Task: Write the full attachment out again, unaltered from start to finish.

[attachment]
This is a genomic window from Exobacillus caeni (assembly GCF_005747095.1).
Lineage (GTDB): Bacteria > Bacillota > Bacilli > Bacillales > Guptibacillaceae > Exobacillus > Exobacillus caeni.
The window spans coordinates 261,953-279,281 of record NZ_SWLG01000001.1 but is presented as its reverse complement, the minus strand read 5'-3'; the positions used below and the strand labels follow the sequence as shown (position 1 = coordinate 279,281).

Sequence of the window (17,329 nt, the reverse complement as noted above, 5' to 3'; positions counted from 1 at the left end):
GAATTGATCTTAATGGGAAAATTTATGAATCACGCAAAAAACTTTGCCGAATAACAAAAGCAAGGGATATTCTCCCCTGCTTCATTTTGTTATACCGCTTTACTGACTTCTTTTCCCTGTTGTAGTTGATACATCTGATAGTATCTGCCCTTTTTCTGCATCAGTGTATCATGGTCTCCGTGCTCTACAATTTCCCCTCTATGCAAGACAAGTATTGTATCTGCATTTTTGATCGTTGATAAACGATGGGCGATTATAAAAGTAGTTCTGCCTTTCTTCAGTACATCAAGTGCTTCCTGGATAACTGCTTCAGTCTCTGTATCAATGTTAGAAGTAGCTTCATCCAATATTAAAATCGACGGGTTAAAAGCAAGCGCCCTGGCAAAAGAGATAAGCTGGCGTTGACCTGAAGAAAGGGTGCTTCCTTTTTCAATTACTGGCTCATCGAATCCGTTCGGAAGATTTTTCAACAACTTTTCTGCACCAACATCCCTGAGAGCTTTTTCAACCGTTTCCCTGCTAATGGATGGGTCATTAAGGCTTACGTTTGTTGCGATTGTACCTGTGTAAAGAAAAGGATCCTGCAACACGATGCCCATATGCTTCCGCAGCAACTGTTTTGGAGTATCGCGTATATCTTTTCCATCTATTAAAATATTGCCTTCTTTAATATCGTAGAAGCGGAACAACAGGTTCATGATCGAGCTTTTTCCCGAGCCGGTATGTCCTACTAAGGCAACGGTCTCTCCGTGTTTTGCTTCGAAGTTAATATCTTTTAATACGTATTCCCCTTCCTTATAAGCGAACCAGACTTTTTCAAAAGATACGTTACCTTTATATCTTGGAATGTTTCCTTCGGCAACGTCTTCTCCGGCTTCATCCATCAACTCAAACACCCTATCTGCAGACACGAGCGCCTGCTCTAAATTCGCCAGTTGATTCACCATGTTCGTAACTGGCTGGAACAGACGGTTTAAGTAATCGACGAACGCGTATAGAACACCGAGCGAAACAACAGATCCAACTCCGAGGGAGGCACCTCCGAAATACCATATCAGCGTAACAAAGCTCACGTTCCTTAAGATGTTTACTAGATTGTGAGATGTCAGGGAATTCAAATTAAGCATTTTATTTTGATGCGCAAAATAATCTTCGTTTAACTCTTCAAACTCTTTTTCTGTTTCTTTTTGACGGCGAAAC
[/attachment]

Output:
This is a genomic window from Exobacillus caeni (assembly GCF_005747095.1).
Lineage (GTDB): Bacteria > Bacillota > Bacilli > Bacillales > Guptibacillaceae > Exobacillus > Exobacillus caeni.
The window spans coordinates 261,953-279,281 of record NZ_SWLG01000001.1 but is presented as its reverse complement, the minus strand read 5'-3'; the positions used below and the strand labels follow the sequence as shown (position 1 = coordinate 279,281).

Sequence of the window (17,329 nt, the reverse complement as noted above, 5' to 3'; positions counted from 1 at the left end):
GAATTGATCTTAATGGGAAAATTTATGAATCACGCAAAAAACTTTGCCGAATAACAAAAGCAAGGGATATTCTCCCCTGCTTCATTTTGTTATACCGCTTTACTGACTTCTTTTCCCTGTTGTAGTTGATACATCTGATAGTATCTGCCCTTTTTCTGCATCAGTGTATCATGGTCTCCGTGCTCTACAATTTCCCCTCTATGCAAGACAAGTATTGTATCTGCATTTTTGATCGTTGATAAACGATGGGCGATTATAAAAGTAGTTCTGCCTTTCTTCAGTACATCAAGTGCTTCCTGGATAACTGCTTCAGTCTCTGTATCAATGTTAGAAGTAGCTTCATCCAATATTAAAATCGACGGGTTAAAAGCAAGCGCCCTGGCAAAAGAGATAAGCTGGCGTTGACCTGAAGAAAGGGTGCTTCCTTTTTCAATTACTGGCTCATCGAATCCGTTCGGAAGATTTTTCAACAACTTTTCTGCACCAACATCCCTGAGAGCTTTTTCAACCGTTTCCCTGCTAATGGATGGGTCATTAAGGCTTACGTTTGTTGCGATTGTACCTGTGTAAAGAAAAGGATCCTGCAACACGATGCCCATATGCTTCCGCAGCAACTGTTTTGGAGTATCGCGTATATCTTTTCCATCTATTAAAATATTGCCTTCTTTAATATCGTAGAAGCGGAACAACAGGTTCATGATCGAGCTTTTTCCCGAGCCGGTATGTCCTACTAAGGCAACGGTCTCTCCGTGTTTTGCTTCGAAGTTAATATCTTTTAATACGTATTCCCCTTCCTTATAAGCGAACCAGACTTTTTCAAAAGATACGTTACCTTTATATCTTGGAATGTTTCCTTCGGCAACGTCTTCTCCGGCTTCATCCATCAACTCAAACACCCTATCTGCAGACACGAGCGCCTGCTCTAAATTCGCCAGTTGATTCACCATGTTCGTAACTGGCTGGAACAGACGGTTTAAGTAATCGACGAACGCGTATAGAACACCGAGCGAAACAACAGATCCAACTCCGAGGGAGGCACCTCCGAAATACCATATCAGCGTAACAAAGCTCACGTTCCTTAAGATGTTTACTAGATTGTGAGATGTCAGGGAATTCAAATTAAGCATTTTATTTTGATGCGCAAAATAATCTTCGTTTAACTCTTCAAACTCTTTTTCTGTTTCTTTTTGACGGCGAAAC